Doubles from £90; hotelporto.hr


Holy Burek

Croatia’s bakeries are a godsend for a bite on the go. Stop by Holy Burek for a paper bag of the cheese or spinach filo pastry wonder burek, great for taking on to the beach or while dangling your legs off a harbour wall. facebook.com/holyburek


This no-reservations joint off the Stradun is a great informal stop for platters of whitebait, fish goujons and paper cones of calamari. It’s usually packed, but you could always grab a takeaway dish and perch on the steps outside. One of the few no-frills diners in the centre that isn’t a basic pizzeria. facebook.com/dubrovnik.barba

Proto Fish Restaurant

If you want this city’s high-end seafood – oysters, lobster and so on – make for this renowned Old City restaurant along a pretty limestone alley. Sitting along the pavement is atmospheric day or night, but there’s also a hidden roof terrace that is incredibly romantic (ask staff if there’s room). esculaprestaurants.com


Elegant alleyway bistros are dime a dozen here in the old city, but they’re not all winners. This family-run option off the Stradun is friendly, with a reasonably priced and accessible menu. Portions aren’t huge, but they’re beautifully presented – one for a stylish last-night dinner. portun-dubrovnik.com

Restaurant Arsenal

This grand dame cafe does all the Dalmatian classics – such as black cuttlefish risotto, garlicky mussels buzara and fish stew – with flair, and pairs them with friendly service. You’ll likely spot the Stradun-facing patio first, but walk through the inside to find the lovely rear terrace, with arches framing the gorgeous Old Harbour. Book ahead in high season. nautikarestaurants.com


Buzz Bar

There are lots of touristy cafes for sitting outside with a beer and fabulous architecture all around you, but this side-alley hangout is where the locals go. You’ll hear rock classics playing and see middle-aged blokes watching sport on TV. The only catch? Smoking is allowed inside – strangely quaint, but perhaps go for an outdoor table. thebuzzbar.wixsite.com/buzz

Buža I and II

Set into the city walls and across the rocks below them, these outdoor watering holes are a hit with view-chasers and Instagrammers alike at sunset. Though no longer a secret, they’re worth the hype, with casual drinks like bottled beers and wine served in plastic cups – bar I is marked as “Bard Mala Buža” on Google Maps, while II is “Buža Bar”. buzabar.com


The local, natural produce in Croatia makes for the best take-home gifts: think olive oil, wine, honey, herbs and spices. On Sundays, there’s a farmers’ market on Gundulićeva Poljana Square, where you can buy direct from suppliers. On other days, try Uje or Note Bene.

Whatever the time of year, this deeply Catholic, artisan-stacked region is a great place to pick up unique Christmas decorations. You’ll find traditional hanging discs that resemble iced biscuits in most gift shops here, and there’s a festively camp Christmas Shop open year round.

For something more soulful, chat with the family owners of Bacan, a traditional embroidery workshop that was started by Lena’s mother 50 years ago, and is carried on by her today. Colourful, immaculately stitched patterns adorn table runners, coasters, tote bags and child-sized traditional tunics. You’ll find it on Prijeko ulica 6, close to Buzz Bar.

Get a sense of modern Croatia at Life According to Kawa, a concept store close to the Old City’s eastern (Ploce) gate. Stylish ceramics and candles join hipster T-shirts and sunglasses, local food products and cult Croatian sweets.

The island Lokrum is only 600m from Dubrovnik (Getty/iStock)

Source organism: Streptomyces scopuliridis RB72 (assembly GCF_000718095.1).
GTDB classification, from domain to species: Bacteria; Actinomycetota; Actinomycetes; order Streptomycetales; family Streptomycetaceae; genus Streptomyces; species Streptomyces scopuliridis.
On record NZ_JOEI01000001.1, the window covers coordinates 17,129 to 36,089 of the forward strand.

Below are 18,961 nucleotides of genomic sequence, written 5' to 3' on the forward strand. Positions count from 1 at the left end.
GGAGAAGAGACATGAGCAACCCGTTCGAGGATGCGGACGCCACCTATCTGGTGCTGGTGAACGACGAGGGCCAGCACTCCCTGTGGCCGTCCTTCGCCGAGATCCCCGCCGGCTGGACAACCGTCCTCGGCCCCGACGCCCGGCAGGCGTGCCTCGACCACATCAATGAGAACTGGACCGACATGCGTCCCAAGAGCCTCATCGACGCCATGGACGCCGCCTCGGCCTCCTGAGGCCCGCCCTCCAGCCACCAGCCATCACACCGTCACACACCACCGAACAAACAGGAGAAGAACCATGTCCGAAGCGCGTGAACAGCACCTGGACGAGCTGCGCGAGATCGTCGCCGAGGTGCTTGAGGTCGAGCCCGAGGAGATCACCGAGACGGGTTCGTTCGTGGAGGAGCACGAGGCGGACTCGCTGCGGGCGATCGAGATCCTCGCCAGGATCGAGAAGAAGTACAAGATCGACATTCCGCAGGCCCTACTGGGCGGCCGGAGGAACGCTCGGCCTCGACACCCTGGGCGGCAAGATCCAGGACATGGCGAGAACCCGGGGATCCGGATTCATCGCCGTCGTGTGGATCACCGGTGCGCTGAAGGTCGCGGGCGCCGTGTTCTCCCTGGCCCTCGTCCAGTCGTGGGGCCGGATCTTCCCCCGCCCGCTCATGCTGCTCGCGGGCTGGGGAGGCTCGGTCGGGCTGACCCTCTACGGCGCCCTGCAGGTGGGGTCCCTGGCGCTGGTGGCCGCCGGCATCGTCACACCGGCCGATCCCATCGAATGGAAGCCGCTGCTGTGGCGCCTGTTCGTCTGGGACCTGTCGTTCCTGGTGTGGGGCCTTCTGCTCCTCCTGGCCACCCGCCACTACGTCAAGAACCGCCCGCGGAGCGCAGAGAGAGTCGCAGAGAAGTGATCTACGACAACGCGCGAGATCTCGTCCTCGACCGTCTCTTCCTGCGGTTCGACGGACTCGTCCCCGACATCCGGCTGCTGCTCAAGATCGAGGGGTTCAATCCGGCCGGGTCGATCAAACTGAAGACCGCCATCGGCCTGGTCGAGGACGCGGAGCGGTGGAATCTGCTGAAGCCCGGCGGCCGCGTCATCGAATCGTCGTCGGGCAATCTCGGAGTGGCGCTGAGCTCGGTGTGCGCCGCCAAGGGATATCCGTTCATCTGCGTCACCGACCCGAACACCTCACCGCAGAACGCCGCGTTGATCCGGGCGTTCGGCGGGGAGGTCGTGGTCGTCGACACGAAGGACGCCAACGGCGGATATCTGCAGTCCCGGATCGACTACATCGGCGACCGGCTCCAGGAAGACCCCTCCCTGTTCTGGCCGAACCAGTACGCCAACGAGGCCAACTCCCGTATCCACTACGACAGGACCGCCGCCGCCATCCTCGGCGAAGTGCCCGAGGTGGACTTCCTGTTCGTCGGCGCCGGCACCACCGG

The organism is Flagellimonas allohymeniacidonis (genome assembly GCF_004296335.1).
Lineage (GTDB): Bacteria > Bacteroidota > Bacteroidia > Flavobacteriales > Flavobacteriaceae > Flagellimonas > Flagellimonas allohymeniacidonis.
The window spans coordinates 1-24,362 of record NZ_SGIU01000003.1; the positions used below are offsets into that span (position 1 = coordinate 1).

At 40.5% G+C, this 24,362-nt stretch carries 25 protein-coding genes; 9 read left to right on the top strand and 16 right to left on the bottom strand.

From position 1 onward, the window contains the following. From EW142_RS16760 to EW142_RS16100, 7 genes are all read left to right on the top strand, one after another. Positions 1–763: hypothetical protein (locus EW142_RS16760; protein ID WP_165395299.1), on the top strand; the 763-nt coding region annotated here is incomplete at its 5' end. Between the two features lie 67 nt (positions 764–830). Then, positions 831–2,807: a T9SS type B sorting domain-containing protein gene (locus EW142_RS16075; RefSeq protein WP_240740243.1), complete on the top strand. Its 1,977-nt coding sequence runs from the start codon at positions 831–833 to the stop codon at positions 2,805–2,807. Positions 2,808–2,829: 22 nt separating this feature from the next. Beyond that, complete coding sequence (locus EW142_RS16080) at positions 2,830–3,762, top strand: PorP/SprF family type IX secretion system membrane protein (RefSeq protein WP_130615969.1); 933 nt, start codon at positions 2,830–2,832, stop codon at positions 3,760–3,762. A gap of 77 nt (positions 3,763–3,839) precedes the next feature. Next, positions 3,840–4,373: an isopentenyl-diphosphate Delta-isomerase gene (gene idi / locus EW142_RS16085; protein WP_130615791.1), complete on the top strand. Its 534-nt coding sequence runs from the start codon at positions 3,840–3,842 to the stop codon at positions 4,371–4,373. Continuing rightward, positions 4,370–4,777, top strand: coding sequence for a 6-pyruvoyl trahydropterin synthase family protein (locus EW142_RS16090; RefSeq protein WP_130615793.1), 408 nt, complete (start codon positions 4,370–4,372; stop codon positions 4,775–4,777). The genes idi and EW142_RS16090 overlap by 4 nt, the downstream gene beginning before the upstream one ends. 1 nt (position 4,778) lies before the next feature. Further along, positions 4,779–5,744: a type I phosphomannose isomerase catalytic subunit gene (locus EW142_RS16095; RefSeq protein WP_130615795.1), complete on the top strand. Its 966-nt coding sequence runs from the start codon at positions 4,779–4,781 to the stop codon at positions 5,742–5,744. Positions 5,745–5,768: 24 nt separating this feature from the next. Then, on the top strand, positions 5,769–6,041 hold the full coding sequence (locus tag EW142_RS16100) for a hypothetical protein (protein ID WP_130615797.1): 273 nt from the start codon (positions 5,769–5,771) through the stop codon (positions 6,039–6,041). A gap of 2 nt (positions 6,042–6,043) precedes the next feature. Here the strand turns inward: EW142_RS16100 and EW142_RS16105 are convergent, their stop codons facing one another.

The island Lokrum is only 600m from Dubrovnik (Getty/iStock)

Architectural highlight

The Old Town as a whole more than earns its Unesco status, but seek out the Large Onofrio’s Fountain for a good look, ideally when the city’s quiet. Though built in the 1430s, it looks good as new with its chiselled faces and spouts still spilling drinking water, transported by aqueduct from the River Ombla.


What currency do I need?

Euros. Croatia joined the European currency in January 2023.

What language do they speak?

Croatian, though most also speak great English. Attempting a friendly dobar dan (good afternoon), hvala (thank you) or bok (hi) goes a long way.

Should I tip?

Yes, although it’s not strict. Most restaurants don’t add a service charge to the bill, and you usually have to tip in cash; 10-15 per cent is sufficient.

How should I get around?

The historic centre and nearby Banje Beach are all walkable, and will take you two or three days to cover. For a break from the busiest bit, take the cheap city buses that run out to Gruz Harbour, Lapad (where many of the hotels are), oyster hotspot Ston, and the nearby coastal town of Cavtat. A single journey is €2 (£1.75) and you can pay onboard or buy a multi-ticket at a bus stop kiosk. The number of clueless tourists here means taxis often give insanely high quotes, so insist on using a meter. More info can be found here.

What’s the best view?

The Lovrijenac (St Lawrence) Fort, to the west of the city walls, is worth the knee-aching climb. It sits above two pretty bays, which sparkle and fizz on a bright day, and has glorious views back on the walled city. Walk all the way to the top, and don’t forget to ascend the final staircase to the tip-top terrace (easily missed). It’s included in your city walls ticket, so hang on to that even if you’re going separately.

Insider tip

Coach groups and day-trippers tend to descend on the Old City around 9.30 or 10am, so get to the walls at 8am sharp if they’re open that early (hours change with the seasons). You’re in with a chance of a breathtakingly empty, peaceful walk around this majestic trail – something that turns into a patient shuffle later on.

Getting there

Trying to fly less?

You can get all the way from London to Dubrovnik by train, bus and ferry. Try the London to Paris Eurostar, then a train from Paris Est to Karlsruhe, Germany, then a bus down to Split, Croatia. From here you can take a ferry to Dubrovnik.

Fine with flying?

Jet2, easyJet, Wizz Air, British Airways and TUI Airways all fly direct from the UK to Dubrovnik.

For more information, visit visitdubrovnik.hr and croatia.hr